Swedroe: The Problem Of Scope

September 22, 2017

There is a large body of overwhelming evidence that shows past performance is, at best, a poor predictor of active managers’ future performance, and many explanations for the difficulty that active managers face in delivering persistent outperformance.

Among them is that there are well-documented diseconomies of scale regarding trading costs (and problems associated with closet indexing for active managers seeking to minimize those trading costs), which sow the seeds of destruction for even successful managers as their performance attracts new assets.

Digging Deeper

Unfortunately, diseconomies of scale aren’t the only problem for successful actively managed funds. Richard Evans, Javier Gil-Bazo and Marc Lipson, authors of the November 2016 study “Diseconomies of Scope and Mutual Fund Manager Performance,” offer another explanation for this lack of persistence. Their study covered the U.S. fund industry during the period 1997 through 2015 and about 10,000 mutual funds.

The authors investigated changes in fund managers’ performance that result from alterations in the scope of their duties. First, as we would expect, the authors confirmed that the scope of manager responsibilities expands in response to positive past performance.

They found that managers with higher relative four-factor (beta, size, value and momentum) alphas undergo an expansion in the scope of their responsibilities, defined as an increase in the number of funds under control or an increase in the total size of assets under management following a change in control (a reallocation of funds) that keeps the number of funds constant. They also found that managers with lower relative alphas see a similarly defined contraction in the scope of their responsibilities.

Negative Performance

However, Evans, Gil-Bazo and Lipson then showed that, instead of leading to superior performance, expanding scope negatively impacts subsequent performance even after controlling for effects related to fund size.

Their results were robust to various tests, and serve as yet another example of successful active management sowing the seeds of its own destruction, as well as the Peter Principle (which posits that managers rise to the level of their incompetence), at work.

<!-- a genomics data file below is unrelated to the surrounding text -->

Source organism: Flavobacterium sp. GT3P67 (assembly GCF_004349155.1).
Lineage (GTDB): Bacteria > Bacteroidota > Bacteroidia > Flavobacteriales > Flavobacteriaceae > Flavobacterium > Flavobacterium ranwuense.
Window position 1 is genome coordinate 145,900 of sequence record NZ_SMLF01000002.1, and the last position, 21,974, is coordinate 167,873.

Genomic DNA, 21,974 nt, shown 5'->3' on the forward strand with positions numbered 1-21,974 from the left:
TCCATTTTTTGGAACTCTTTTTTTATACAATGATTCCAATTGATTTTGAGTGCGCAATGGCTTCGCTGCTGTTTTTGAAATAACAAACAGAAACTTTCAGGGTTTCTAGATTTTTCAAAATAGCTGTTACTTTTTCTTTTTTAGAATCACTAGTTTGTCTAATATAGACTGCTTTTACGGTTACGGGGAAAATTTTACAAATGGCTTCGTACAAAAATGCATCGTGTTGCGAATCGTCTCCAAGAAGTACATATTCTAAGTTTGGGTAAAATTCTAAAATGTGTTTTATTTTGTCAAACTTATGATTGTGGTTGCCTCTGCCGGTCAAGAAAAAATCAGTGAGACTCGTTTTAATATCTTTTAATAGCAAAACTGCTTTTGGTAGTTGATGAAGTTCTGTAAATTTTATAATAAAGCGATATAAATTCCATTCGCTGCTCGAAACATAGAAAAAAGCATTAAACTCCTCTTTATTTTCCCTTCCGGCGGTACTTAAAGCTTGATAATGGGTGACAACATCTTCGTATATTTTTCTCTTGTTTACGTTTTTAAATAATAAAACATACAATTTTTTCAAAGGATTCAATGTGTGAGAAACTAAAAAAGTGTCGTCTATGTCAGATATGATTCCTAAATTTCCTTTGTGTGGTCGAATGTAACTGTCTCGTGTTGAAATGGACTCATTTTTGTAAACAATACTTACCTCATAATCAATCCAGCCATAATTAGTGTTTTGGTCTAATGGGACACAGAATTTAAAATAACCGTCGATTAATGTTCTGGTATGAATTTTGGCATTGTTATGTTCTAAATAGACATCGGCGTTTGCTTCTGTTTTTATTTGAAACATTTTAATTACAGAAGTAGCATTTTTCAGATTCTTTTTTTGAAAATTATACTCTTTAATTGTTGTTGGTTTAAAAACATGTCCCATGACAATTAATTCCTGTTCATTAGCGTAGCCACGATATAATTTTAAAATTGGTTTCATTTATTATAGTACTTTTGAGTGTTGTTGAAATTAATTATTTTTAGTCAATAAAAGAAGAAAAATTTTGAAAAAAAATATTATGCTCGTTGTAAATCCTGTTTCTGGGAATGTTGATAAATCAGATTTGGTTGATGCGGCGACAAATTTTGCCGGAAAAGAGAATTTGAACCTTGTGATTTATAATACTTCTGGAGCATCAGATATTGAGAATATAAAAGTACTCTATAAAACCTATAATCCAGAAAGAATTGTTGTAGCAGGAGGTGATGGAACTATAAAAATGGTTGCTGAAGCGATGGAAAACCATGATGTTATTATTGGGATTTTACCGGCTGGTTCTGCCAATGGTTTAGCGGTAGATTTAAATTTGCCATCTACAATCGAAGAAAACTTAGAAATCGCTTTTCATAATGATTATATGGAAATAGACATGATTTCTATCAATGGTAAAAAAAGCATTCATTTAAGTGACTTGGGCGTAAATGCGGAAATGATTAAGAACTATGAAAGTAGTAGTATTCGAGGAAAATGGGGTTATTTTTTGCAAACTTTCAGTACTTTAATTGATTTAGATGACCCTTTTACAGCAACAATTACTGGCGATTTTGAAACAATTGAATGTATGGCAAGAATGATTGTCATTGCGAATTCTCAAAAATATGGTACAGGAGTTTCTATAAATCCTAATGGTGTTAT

It is also worth observing that the authors found symmetry in their results insofar as that, after a reduction in scope, the poor performance of ostensibly worse managers is curtailed, thus providing further support to the scope hypothesis.

Finally, they concluded: “Our results suggest a significant diseconomy of scope exists with respect to performance similar to the diseconomies of scale previously highlighted and that, together, these two effects may explain the observed attenuation over time in abnormal relative mutual fund returns.”

Supporting Evidence On The Impact of Scope

Ilhan Demiralp and Chitru Fernando contribute to our understanding of the impact of scope on fund performance with their March 2017 study, “An Assessment of Managerial Skill Based on Cross-Sectional Mutual Fund Performance.”

As was the case with Evans, Gil-Bazo and Lipson’s study, Demiralp and Fernando used fund managers instead of funds as their unit of observation. The study covers the period January 1992 to June 2014, and their findings support Evans, Gil-Bazo and Lipson’s, while also providing some new information.

To measure the cross-sectional persistence of a manager’s performance, Demiralp and Fernando calculated the standard deviation of the performance rank of that manager’s funds in excess of the standard deviation obtained from a hypothetical sample of managers with no skill.

Interestingly, they found that whether performance was measured against a benchmark index fund or four-factor (beta, size, value and momentum) alpha, the cross-sectional persistence of manager performance was larger than would be observed if managers had no skill, suggesting managers’ observed performance can’t be explained by luck alone. They also found that this cross-sectional persistence continues for at least six years.



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